Profile: Chris Hernandez, Chandler Blvd. Tiny Home Village case manager
July 8, 2021
Chris Hernandez is part of the staff who provide social services at Chandler Village, a transitional housing community made up of 40 Pallet shelters in Los Angeles, California.
Chris Hernandez freely admits he likes to talk. He puts people at ease and effortlessly connects with others. It's a crucial skill in his role as one of two Hope of the Valley Rescue Mission case managers at Chandler Blvd. Tiny Home Village in Los Angeles, California.
"As a young kid, I was always very verbal with people. I was always near people," Chris said. "I've worked in hospice. I've worked with quadriplegic, paraplegic people. I've worked with people with cancer. I was a nursing assistant. I worked in a nursing home. I just love being around people and helping people. And I think I'm good at it."
Chris is part of the staff who provide social services at Chandler Village, a transitional housing community made up of 40 Pallet shelters. A safe place to sleep with a locking door and on-site case management is an essential component to Pallet shelter villages, which are designed to be a stepping stone into permanent housing.
Someone experiencing homelessness on the streets would typically have regular appointments with their case manager at an office. This location may be far away from where they live. But at Chandler Village, Chris is just a few steps away.
Day in and day out, people living at Chandler Village see Chris. He builds trust with them at their pace. His constant presence reassures folks that he's not going anywhere.
"When somebody comes in, I'll just say, how are you doing? I'll be your case manager. Is there anything that you need right now? Is there anything I can help you with? We're actually serving breakfast or lunch. Would you be interested in any of that?," Chris explained. "Honestly, it just comes natural to talk to these guys. You can tell a lot of them were hesitant at first. Even the smallest things, it brightens up their day."
Chris is there to listen and guide residents through the steps they need to rebuild their lives. One of the first tasks is to help them secure documentation such as a birth certificate or social security card. Chris recounts helping someone get a new Electronic Benefits Transfer (EBT) card after their previous card was stolen several months before moving into Chandler Village. The card allows people to access Supplemental Nutrition Assistance Program (SNAP) benefits to buy food.
"For us, it's simple. For them, it's their life. He was a little hesitant with me. We started talking daily. I helped him get his card. They actually sent the replacement card," Chris said. "I sat with him. We called to see his balance. It was over $800. And he was so, so happy with just that one card. For him, it was just everything in the world."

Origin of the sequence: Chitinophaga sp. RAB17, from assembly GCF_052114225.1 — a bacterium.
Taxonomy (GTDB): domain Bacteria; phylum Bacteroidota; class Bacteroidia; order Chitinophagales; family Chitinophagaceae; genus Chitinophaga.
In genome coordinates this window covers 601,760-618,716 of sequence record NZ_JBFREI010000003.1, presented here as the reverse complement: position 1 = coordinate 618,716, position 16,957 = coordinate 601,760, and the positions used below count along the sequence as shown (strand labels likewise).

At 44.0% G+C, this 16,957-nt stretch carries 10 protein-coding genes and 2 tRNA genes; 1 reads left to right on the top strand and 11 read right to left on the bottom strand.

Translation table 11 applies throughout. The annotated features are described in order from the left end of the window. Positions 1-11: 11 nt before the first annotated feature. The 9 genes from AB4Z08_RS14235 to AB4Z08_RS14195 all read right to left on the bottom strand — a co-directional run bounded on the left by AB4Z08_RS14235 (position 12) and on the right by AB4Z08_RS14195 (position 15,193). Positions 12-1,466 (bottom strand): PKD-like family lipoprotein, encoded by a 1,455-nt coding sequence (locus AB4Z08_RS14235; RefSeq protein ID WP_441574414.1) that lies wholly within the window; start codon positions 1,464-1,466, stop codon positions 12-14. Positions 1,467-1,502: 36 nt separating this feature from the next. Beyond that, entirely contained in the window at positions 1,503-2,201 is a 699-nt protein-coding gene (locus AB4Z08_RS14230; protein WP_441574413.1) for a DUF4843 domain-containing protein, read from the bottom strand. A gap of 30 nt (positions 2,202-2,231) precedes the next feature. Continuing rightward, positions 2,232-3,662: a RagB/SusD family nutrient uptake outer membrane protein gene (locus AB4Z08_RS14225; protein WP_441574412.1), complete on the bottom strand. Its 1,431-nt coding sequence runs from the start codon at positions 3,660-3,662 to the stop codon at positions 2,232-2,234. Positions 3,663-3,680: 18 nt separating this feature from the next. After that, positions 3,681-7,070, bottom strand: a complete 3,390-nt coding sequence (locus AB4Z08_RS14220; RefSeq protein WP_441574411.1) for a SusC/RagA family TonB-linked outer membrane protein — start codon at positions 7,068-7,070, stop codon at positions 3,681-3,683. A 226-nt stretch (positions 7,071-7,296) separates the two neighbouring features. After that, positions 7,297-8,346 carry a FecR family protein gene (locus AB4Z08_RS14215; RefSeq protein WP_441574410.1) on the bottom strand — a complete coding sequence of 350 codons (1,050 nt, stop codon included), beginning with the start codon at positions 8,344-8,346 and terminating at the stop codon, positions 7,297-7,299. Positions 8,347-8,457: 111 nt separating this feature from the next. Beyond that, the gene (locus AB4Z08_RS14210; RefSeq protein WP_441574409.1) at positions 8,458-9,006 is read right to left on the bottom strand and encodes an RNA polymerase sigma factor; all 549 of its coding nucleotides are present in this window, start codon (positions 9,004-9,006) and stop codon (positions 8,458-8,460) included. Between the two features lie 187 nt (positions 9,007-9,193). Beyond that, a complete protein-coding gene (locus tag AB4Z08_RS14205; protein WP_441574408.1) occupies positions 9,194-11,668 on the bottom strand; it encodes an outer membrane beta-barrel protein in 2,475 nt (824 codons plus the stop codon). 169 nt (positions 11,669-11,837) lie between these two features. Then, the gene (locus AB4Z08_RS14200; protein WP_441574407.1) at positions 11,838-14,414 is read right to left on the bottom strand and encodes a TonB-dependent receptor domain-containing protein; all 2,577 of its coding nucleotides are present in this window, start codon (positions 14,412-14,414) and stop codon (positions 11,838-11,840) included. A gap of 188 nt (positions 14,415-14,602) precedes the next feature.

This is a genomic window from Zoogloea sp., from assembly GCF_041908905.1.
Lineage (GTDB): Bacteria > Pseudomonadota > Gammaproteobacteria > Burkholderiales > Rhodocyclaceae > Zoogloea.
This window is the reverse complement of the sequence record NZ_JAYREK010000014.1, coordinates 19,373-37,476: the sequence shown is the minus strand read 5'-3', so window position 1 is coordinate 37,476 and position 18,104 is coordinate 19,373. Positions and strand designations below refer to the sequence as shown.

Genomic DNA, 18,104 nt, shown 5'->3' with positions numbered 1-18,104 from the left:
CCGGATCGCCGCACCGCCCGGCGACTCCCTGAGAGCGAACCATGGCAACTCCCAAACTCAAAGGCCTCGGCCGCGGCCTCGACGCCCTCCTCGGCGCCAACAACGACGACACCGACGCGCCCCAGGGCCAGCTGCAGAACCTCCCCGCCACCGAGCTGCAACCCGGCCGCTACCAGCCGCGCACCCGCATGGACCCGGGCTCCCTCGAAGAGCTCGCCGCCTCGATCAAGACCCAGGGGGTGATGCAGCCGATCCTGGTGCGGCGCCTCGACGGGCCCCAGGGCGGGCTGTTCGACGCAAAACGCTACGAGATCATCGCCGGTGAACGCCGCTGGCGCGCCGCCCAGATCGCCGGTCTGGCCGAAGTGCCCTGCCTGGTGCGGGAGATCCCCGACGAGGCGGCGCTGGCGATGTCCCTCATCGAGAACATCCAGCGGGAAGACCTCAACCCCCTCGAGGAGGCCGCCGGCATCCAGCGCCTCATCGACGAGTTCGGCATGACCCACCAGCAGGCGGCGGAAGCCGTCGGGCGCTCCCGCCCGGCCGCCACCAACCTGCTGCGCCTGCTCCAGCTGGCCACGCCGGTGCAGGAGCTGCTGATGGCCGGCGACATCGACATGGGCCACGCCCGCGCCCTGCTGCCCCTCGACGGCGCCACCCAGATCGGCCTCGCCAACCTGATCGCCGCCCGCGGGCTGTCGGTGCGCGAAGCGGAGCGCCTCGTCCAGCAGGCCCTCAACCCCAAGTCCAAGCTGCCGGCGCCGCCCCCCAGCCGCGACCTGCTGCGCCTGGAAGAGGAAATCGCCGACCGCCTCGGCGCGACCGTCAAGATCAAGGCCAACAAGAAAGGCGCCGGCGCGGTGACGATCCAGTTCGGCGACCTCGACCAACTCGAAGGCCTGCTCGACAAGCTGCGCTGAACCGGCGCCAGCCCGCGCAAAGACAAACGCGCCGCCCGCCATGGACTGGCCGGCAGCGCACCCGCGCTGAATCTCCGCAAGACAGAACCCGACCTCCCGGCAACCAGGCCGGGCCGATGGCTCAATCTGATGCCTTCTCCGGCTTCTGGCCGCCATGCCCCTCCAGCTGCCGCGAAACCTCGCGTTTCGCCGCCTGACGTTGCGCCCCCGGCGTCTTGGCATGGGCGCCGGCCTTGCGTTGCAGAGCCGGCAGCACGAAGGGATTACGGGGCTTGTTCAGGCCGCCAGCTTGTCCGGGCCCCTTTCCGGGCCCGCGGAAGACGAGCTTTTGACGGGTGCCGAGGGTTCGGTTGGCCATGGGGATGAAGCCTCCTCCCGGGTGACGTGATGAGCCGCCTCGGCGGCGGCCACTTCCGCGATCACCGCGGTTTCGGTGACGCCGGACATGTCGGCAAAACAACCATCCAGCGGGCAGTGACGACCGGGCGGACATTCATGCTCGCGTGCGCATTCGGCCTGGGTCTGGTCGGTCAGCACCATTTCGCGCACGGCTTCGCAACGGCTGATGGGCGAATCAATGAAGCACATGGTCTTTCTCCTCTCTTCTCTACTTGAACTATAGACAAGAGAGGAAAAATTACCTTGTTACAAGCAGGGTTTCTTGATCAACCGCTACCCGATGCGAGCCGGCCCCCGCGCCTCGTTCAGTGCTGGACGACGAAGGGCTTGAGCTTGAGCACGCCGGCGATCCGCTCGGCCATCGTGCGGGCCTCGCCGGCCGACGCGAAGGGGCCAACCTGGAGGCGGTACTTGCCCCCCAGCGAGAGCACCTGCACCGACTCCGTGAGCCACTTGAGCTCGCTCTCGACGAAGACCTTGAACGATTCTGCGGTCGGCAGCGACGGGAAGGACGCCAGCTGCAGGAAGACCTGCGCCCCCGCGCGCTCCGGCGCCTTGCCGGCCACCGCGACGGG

Residents at the village are also connected with a housing navigator and mental health services if needed. They can apply for benefits such as Medi-Cal, no-cost, or low-cost health insurance. Navigating the various systems can be complex so having a guiding hand is helpful.
Life at Chandler Village isn't all about working towards the next step. Finding joy is also vital. Residents play games, celebrate holidays, and recently assisted artist Sara Rose with a mural. She designed it for the site in partnership with Muralism, a nonprofit organization dedicated to showing how people with special needs can do productive, valued and beautiful work in their communities. Chris says many people staying there already knew one another from living in the same area on the street, so the new location is an extension of relationships already built.
Before working at Chandler Village, Chris was an intake coordinator at a substance use treatment facility. He describes the work he's doing now as amazing. He began working there when it opened in February 2021. He’s invested in folks moving onto permanent housing and a few have. He’s just as excited as the resident when everything comes together, “it’s the best feeling in the world.”
Chris is happy to be a part of a solution to the growing homelessness crisis. He wants the community to have faith in the work they're doing. As much as he's helped others, he's also learning.
"Never judge anybody by who they are and how they live because that could be me one day," Chris said. "I've just learned how to appreciate the little things. Even a toothbrush, or having a place to go to the bathroom, or even a roof over my head, a lot of these guys, they didn't have that. Cause they lived in tents. And a lot of stories these guys would tell us, it breaks my heart. So, I do appreciate everything that I do have."
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